13. Boklos thread starter macrumors newbie

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    Feb 23, 2019
    #13

    Attached Files:

  14. David58117 macrumors 65816

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    Jan 24, 2013
    #14
    Makes sense.

    How much do you want to spend?

    I took the approach of: we have a budget of around $1000, and I would rather have two nice monitors rather than 1 amazing monitor. I had an iMac 5k and it was amazing, but I still prefer two monitors over that setup.
     
  15. Boklos thread starter macrumors newbie

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    Feb 23, 2019
    #15
    Your setup also make sense specially if difference is not huge.

    I'm starting to think about imac or Mac mini plus the 5k screen(if it goes on sale)
    A MacBook pro plus a 22" 4k ultrafine LG screen seems a very small screen and the 5k 27" LGLG pl the MacBook pro is much more money
     
  16. treekram macrumors 68000

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    #16
    The quality of the scaling only appears to be an issue when the scaling is a non-whole number (2560x1440 on 4K in particular).

    My post mentioned that people are unhappy with the 27" 4K UHD monitors at 2560x1440. I think that's because they used to be quite a bit cheaper than 32" UHD monitors (the pricing difference has decreased) and people just bought it without thinking through the decision. I don't recall anybody in these forums being unhappy with 2560x1440 on a 5K monitor - of course, far fewer people buy 5K monitors.

    I think there's a lot of subjectiveness in evaluating display quality. For me, between my non-Retina iPad Mini and my Retina iPad Mini, there wasn't that much of a difference. Aha - it must just be a iPad thing, I thought. Well, I got my first Retina MBP this past December and I said to myself, surely there will be a fantastical difference between it and my 2012 non-Retina MBP. Well, yes, the text is noticeably sharper but other than that, I would say I appreciate the extra real estate and the increased processing power that my 15" MBP has over my other Macs more than I do the display quality which was a no big deal thing for me. There are people who have complained about the uneven color of a white background as you look left to right on the 2018 Retina displays. I see some of that on my MBP (but not on my 32") but if people didn't mention it here on this forum, I wouldn't have noticed. If you're not the ultra-critical type in regards to display quality, you'll probably be fine, otherwise you really should go look at various displays in person.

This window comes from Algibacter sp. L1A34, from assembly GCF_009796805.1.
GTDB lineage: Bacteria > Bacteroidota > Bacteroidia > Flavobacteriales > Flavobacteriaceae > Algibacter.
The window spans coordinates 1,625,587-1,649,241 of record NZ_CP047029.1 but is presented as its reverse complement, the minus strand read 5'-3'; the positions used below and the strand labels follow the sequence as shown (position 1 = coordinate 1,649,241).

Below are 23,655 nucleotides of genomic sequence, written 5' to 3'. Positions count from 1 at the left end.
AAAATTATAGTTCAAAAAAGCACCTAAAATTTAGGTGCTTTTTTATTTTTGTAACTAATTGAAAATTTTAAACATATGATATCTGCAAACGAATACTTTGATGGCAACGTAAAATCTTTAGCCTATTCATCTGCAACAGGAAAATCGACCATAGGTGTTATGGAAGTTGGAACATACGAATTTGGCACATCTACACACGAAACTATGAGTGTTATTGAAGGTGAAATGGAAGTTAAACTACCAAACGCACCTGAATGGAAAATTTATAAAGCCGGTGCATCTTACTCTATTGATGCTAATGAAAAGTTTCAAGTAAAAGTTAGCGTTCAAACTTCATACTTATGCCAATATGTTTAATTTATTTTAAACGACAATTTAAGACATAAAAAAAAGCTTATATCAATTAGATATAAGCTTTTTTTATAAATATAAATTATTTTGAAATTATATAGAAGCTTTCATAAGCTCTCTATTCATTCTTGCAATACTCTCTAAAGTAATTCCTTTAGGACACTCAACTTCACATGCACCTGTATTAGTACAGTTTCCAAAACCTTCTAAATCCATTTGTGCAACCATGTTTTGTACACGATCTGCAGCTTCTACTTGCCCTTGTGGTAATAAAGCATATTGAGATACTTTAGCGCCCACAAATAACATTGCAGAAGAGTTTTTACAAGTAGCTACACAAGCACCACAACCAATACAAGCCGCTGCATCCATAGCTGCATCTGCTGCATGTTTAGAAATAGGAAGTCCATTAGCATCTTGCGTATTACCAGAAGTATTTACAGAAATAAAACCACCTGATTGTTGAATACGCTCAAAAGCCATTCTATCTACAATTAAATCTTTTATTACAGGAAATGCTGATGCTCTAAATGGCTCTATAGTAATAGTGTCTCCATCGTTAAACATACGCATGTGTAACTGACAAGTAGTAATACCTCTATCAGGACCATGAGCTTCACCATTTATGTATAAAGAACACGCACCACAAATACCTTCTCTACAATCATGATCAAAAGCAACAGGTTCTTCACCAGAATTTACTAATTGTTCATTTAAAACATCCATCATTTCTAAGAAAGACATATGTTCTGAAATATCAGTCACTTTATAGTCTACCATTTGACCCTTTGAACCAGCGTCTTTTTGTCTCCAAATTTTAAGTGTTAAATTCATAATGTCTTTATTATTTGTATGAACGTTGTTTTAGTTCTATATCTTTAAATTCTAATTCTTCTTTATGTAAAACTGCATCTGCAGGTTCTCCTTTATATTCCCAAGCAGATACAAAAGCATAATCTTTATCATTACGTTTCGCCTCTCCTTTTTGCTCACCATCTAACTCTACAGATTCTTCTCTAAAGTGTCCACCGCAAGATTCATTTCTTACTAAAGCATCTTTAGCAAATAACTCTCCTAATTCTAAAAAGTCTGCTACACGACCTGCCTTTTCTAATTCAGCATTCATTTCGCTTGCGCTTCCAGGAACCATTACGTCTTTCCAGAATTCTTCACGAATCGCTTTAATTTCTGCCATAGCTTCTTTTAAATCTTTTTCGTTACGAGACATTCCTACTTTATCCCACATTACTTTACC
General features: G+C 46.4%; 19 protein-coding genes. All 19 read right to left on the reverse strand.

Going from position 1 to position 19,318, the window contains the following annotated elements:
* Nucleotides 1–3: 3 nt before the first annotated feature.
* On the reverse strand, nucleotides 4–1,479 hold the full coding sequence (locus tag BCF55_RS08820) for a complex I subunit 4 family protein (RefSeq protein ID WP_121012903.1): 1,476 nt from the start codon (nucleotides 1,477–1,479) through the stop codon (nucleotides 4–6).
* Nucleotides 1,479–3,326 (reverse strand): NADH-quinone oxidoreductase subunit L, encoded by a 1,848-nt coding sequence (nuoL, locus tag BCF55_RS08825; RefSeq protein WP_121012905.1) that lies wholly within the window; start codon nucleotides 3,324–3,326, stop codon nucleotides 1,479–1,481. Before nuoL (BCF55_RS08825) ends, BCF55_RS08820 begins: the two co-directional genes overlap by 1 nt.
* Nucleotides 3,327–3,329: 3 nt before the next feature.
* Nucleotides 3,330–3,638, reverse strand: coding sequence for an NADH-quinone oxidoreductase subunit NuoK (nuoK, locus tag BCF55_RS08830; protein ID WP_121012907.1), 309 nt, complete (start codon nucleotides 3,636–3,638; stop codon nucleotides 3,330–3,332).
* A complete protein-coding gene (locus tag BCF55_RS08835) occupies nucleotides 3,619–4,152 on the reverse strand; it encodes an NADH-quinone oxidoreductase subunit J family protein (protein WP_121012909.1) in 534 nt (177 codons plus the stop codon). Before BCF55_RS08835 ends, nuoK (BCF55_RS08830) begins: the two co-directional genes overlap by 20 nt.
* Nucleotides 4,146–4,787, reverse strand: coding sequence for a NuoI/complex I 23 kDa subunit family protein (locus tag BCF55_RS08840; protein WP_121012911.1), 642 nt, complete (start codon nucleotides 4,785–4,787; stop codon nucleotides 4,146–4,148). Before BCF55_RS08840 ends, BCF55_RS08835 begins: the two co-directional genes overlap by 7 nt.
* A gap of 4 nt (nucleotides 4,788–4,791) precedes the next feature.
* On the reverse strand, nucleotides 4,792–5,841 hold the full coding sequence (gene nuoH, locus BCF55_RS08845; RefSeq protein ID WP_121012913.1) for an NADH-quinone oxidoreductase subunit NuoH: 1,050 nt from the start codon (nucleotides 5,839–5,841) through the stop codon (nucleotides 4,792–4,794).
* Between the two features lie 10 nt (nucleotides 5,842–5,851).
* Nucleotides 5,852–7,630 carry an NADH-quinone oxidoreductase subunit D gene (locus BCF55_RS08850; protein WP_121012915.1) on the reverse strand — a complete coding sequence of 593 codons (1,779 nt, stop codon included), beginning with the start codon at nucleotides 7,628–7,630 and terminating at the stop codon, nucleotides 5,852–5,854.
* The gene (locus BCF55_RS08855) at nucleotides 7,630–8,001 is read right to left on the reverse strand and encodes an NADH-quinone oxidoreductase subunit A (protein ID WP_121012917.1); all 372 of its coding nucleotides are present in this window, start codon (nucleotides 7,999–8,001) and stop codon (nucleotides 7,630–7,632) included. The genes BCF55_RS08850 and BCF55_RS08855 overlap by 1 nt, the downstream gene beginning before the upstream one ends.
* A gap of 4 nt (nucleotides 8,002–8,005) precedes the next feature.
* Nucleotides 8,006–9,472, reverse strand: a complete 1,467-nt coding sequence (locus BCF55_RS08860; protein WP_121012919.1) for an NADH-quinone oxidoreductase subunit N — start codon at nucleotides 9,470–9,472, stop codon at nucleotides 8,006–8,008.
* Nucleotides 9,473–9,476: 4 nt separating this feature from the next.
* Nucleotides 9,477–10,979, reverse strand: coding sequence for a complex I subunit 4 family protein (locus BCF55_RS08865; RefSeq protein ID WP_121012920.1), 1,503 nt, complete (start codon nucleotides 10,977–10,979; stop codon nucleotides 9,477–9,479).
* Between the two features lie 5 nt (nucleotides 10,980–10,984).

17. MHenr macrumors member

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    Dec 22, 2008
    #17
    I'm using a 13" 2018 MBP with a dual 28" 4K Samsung U28H750 QLED setup and it is pretty great!

    The monitors are quite cheap for what they are (320€). And in conjunction with SwitchResX they can be setup perfectly.
    I have both at 2560*1440 HiDPI (and it runs absolutely perfect.
    Only 1 runs at 60Hz, the other at 30Hz though.
    Still have to figure that out as I'm using the exact same cables and dongles) and it runs absolutely perfect.

    Also definitely consider getting a stand for them!